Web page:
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Does Your Job Depress You?

Katina from OnlineCollege.org writes to inform us of a post about 10 Professions With The Highest Levels Of Depression. What I found interesting is the assumption that these jobs cause depression. For example:

Social Workers: If you had to deal with abused children, unkind foster parents and less-than-stellar family dynamics all day, you might be depressed too. Those working in this field are three times more likely to be depressed than the general population, and many are so focused on helping others they don’t get the help that they need themselves.

There’s nothing in the post that addresses the “chicken-or-egg” question. Maybe people with depression are drawn to certain fields? Artists are listed, with the statement that those who chose to work in the field “found it depressing.”

And everyone kind of gets it: Doctors, nurses, social workers, lawyers, artists, janitors, food service people, finance folks, and nursing home and childcare workers. What’s left? What’s the depression rate among bloggers?

*This blog post was originally published at Shrink Rap*

A Doctor’s Guilt About Healthcare Costs

Times are tight and we’re all looking to save money, be it our own or someone else’s. Many will say that when it comes to the skyrocketing costs of healthcare, doctors are responsible for part of the problem.

Doctors order too many tests, either to cover ourselves in the event of a malpractice suit, or because patients pressure us, or because we genuinely believe that the tests are necessary for patient care, but in many circumstances, a cheaper option is available. We order medications that are expensive when cheaper medications are available. And psychiatrists offer care — like psychotherapy — that could be done by clinicians who are cheaper to educate and willing to work for less money. Read more »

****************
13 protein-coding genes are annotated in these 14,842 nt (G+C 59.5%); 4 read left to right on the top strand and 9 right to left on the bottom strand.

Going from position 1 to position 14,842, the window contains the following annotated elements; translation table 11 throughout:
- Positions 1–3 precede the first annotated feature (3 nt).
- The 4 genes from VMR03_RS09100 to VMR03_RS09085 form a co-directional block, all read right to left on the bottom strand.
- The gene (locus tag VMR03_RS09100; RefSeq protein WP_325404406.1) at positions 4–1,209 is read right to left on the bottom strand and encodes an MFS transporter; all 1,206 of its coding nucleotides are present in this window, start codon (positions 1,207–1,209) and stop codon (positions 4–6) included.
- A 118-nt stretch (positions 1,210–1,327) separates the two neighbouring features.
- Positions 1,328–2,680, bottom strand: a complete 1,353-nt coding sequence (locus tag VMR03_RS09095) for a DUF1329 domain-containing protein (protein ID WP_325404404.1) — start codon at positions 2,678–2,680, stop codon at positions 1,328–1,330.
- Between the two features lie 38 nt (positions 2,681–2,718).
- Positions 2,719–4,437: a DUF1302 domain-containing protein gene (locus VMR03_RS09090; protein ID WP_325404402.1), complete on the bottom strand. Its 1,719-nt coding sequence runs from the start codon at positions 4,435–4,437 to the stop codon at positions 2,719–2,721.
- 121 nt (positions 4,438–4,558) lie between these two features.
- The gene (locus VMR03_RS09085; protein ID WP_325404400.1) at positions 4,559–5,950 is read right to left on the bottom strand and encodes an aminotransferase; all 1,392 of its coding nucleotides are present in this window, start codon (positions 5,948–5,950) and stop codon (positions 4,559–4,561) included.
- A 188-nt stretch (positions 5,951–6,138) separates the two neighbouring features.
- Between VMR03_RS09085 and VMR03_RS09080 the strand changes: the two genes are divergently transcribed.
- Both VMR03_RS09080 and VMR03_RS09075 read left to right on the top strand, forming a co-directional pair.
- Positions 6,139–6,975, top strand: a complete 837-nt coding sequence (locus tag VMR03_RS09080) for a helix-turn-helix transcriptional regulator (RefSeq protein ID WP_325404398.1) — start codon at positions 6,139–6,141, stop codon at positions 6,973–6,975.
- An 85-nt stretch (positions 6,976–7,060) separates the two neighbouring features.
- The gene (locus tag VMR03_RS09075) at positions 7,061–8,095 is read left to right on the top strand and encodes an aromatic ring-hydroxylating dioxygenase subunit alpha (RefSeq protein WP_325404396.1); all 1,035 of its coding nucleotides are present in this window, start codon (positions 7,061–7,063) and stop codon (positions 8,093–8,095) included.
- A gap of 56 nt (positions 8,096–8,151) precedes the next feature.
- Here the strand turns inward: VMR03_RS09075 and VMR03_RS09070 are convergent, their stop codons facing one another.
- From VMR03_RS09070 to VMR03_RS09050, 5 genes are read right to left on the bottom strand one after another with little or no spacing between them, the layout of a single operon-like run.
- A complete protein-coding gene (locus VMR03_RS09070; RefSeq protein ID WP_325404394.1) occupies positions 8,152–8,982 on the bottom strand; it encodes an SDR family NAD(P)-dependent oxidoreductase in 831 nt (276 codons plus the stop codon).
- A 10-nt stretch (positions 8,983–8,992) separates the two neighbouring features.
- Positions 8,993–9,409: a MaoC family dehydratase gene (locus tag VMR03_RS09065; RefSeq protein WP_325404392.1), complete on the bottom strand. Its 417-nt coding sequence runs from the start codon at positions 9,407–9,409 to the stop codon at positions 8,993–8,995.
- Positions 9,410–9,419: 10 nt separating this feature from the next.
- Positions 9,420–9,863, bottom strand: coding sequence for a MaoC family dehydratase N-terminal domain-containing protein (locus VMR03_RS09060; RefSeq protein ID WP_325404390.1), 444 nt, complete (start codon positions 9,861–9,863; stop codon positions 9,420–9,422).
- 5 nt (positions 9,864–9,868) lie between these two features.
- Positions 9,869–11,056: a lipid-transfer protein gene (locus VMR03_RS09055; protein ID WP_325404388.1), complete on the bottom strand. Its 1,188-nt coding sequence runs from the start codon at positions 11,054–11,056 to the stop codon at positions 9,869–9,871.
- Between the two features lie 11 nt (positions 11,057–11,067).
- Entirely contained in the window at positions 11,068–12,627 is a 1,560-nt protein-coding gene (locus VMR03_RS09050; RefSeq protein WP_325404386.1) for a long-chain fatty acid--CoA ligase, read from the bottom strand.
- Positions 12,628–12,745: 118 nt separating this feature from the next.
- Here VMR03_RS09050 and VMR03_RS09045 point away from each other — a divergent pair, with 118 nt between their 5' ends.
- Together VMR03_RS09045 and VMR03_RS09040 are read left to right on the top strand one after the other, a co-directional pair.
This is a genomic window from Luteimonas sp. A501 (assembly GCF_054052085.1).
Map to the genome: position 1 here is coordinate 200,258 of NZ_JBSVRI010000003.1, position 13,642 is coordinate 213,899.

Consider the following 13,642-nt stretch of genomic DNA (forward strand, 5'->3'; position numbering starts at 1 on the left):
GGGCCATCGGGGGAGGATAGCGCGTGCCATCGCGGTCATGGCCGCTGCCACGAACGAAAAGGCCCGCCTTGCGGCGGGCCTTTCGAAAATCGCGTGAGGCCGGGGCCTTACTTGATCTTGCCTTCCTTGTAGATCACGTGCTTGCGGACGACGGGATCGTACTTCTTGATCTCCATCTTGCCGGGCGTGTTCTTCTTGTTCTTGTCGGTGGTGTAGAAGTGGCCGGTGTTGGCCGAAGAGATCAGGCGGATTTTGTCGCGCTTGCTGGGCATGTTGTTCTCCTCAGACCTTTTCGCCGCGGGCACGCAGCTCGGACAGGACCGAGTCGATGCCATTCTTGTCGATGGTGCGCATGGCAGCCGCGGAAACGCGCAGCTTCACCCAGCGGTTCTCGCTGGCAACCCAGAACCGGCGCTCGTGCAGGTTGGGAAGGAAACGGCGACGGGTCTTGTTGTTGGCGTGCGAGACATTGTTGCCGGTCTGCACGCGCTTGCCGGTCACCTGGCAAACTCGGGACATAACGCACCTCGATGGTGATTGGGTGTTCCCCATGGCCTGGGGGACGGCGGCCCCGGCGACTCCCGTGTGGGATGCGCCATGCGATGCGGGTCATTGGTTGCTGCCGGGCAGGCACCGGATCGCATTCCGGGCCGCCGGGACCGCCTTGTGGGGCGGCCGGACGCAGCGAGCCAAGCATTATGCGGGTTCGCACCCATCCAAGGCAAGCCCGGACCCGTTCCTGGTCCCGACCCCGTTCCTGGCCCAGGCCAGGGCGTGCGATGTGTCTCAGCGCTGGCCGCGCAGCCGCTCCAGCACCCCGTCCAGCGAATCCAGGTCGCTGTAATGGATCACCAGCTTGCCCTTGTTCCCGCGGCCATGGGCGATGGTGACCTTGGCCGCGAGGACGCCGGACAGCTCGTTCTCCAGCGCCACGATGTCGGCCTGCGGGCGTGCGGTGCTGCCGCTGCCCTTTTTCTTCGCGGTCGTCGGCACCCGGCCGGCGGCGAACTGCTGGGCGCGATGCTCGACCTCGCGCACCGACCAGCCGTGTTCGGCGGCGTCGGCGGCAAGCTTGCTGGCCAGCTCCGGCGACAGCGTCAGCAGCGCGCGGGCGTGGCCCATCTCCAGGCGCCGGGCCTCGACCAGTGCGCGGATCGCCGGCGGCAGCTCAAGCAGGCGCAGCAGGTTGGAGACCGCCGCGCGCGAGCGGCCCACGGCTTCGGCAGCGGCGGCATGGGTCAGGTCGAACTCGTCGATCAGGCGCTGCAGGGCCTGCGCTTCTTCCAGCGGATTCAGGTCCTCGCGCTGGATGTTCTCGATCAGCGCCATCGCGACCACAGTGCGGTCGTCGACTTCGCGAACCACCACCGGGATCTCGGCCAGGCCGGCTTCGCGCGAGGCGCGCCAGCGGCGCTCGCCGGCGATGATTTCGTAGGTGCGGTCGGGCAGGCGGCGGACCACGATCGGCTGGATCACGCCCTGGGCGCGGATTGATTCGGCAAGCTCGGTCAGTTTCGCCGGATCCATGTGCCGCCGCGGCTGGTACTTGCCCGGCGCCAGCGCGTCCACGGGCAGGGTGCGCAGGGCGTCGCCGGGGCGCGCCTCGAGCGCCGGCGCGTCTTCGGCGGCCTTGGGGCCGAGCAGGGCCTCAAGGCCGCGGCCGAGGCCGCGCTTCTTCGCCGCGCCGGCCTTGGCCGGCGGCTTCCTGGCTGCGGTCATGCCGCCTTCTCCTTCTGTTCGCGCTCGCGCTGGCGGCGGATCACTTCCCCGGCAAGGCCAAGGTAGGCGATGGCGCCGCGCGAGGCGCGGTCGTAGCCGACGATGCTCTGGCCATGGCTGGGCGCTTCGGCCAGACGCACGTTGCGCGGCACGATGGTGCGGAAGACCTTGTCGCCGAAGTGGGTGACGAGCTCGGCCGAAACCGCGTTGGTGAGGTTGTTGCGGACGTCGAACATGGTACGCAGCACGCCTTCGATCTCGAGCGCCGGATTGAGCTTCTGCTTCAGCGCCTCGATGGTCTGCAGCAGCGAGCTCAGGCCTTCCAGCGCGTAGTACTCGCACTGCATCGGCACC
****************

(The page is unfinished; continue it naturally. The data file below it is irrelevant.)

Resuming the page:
*This blog post was originally published at Shrink Rap*

Same Sex Vs. Opposite Sex: What’s The Rule On Friendship?

I’m stealing a post from Jay at Two Women Blogging entitled “Was Harry Right?” Here’s their post, and I discuss it below:

Was Harry Right?

Bluemilk got me started thinking about this. I first heard Harry’s thesis advanced by the resident I worked with on my med school psych rotation. She assured me that while I might think I had platonic friendships with men, the men didn’t see it that way. I was pretty sure they did see it that way. I wasn’t naive, I was engaged to be married and had done my share of dating and flirting — I knew what it felt like when a man was interested in me sexually and I knew the difference. I still know the difference, and I still have men friends. For most of my life, my closest friends have been men. Read more »

*This blog post was originally published at Shrink Rap*

Single-Session Psychotherapy: The Cab Driver Story

Here’s a story that came out of the American Psychological Association (APA) conference:

I was in a cab going to dinner. The cab driver found out I was a psychiatrist so he told me about his life-changing experience with therapy.